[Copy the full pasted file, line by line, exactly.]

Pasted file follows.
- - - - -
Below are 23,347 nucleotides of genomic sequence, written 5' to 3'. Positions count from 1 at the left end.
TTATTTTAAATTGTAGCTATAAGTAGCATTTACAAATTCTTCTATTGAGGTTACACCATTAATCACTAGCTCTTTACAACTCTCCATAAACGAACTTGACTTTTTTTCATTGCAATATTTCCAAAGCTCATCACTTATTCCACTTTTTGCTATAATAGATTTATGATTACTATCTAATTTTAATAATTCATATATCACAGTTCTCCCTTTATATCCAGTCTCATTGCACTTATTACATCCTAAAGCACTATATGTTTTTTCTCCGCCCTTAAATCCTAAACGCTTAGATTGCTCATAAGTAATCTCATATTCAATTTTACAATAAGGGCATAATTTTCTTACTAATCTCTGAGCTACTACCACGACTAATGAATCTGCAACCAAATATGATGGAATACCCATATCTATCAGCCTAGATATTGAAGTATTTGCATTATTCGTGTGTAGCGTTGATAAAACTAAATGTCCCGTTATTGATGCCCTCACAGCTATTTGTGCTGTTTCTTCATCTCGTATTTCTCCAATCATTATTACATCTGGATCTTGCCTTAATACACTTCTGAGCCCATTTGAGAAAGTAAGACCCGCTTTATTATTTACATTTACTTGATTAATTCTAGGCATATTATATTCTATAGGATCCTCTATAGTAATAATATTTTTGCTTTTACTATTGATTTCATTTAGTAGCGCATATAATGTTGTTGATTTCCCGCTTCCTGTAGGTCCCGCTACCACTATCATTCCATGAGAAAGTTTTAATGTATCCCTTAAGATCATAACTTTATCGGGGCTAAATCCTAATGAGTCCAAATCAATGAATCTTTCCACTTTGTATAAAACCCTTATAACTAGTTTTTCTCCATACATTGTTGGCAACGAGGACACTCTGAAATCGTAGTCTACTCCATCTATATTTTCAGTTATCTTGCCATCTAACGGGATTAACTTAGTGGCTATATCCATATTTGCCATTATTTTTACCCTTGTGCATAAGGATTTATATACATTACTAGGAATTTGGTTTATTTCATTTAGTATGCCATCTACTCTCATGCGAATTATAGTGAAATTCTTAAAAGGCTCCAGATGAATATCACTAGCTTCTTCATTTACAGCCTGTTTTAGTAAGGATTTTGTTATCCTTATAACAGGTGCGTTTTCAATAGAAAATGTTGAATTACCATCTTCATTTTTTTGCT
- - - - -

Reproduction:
Below are 23,347 nucleotides of genomic sequence, written 5' to 3'. Positions count from 1 at the left end.
TTATTTTAAATTGTAGCTATAAGTAGCATTTACAAATTCTTCTATTGAGGTTACACCATTAATCACTAGCTCTTTACAACTCTCCATAAACGAACTTGACTTTTTTTCATTGCAATATTTCCAAAGCTCATCACTTATTCCACTTTTTGCTATAATAGATTTATGATTACTATCTAATTTTAATAATTCATATATCACAGTTCTCCCTTTATATCCAGTCTCATTGCACTTATTACATCCTAAAGCACTATATGTTTTTTCTCCGCCCTTAAATCCTAAACGCTTAGATTGCTCATAAGTAATCTCATATTCAATTTTACAATAAGGGCATAATTTTCTTACTAATCTCTGAGCTACTACCACGACTAATGAATCTGCAACCAAATATGATGGAATACCCATATCTATCAGCCTAGATATTGAAGTATTTGCATTATTCGTGTGTAGCGTTGATAAAACTAAATGTCCCGTTATTGATGCCCTCACAGCTATTTGTGCTGTTTCTTCATCTCGTATTTCTCCAATCATTATTACATCTGGATCTTGCCTTAATACACTTCTGAGCCCATTTGAGAAAGTAAGACCCGCTTTATTATTTACATTTACTTGATTAATTCTAGGCATATTATATTCTATAGGATCCTCTATAGTAATAATATTTTTGCTTTTACTATTGATTTCATTTAGTAGCGCATATAATGTTGTTGATTTCCCGCTTCCTGTAGGTCCCGCTACCACTATCATTCCATGAGAAAGTTTTAATGTATCCCTTAAGATCATAACTTTATCGGGGCTAAATCCTAATGAGTCCAAATCAATGAATCTTTCCACTTTGTATAAAACCCTTATAACTAGTTTTTCTCCATACATTGTTGGCAACGAGGACACTCTGAAATCGTAGTCTACTCCATCTATATTTTCAGTTATCTTGCCATCTAACGGGATTAACTTAGTGGCTATATCCATATTTGCCATTATTTTTACCCTTGTGCATAAGGATTTATATACATTACTAGGAATTTGGTTTATTTCATTTAGTATGCCATCTACTCTCATGCGAATTATAGTGAAATTCTTAAAAGGCTCCAGATGAATATCACTAGCTTCTTCATTTACAGCCTGTTTTAGTAAGGATTTTGTTATCCTTATAACAGGTGCGTTTTCAATAGAAAATGTTGAATTACCATCTTCATTTTTTTGCT